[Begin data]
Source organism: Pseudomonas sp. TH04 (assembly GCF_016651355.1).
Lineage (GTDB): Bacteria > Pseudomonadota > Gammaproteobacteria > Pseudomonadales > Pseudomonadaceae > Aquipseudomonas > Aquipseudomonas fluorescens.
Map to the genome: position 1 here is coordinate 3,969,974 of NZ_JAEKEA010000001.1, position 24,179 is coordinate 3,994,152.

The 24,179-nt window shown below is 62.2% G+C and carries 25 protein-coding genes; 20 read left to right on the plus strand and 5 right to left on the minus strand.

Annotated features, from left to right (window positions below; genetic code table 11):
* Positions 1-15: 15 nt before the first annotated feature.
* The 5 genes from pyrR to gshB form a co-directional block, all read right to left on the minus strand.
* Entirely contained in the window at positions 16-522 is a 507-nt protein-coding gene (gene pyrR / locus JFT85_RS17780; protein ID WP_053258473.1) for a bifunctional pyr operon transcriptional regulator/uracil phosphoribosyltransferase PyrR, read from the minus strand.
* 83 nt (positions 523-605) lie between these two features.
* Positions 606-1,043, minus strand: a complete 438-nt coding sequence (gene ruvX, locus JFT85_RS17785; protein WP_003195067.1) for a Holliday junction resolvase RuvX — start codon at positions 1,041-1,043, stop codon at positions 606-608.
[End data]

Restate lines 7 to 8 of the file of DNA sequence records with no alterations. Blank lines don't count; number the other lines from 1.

* The 5 genes from pyrR to gshB form a co-directional block, all read right to left on the minus strand.
* Entirely contained in the window at positions 16-522 is a 507-nt protein-coding gene (gene pyrR / locus JFT85_RS17780; protein ID WP_053258473.1) for a bifunctional pyr operon transcriptional regulator/uracil phosphoribosyltransferase PyrR, read from the minus strand.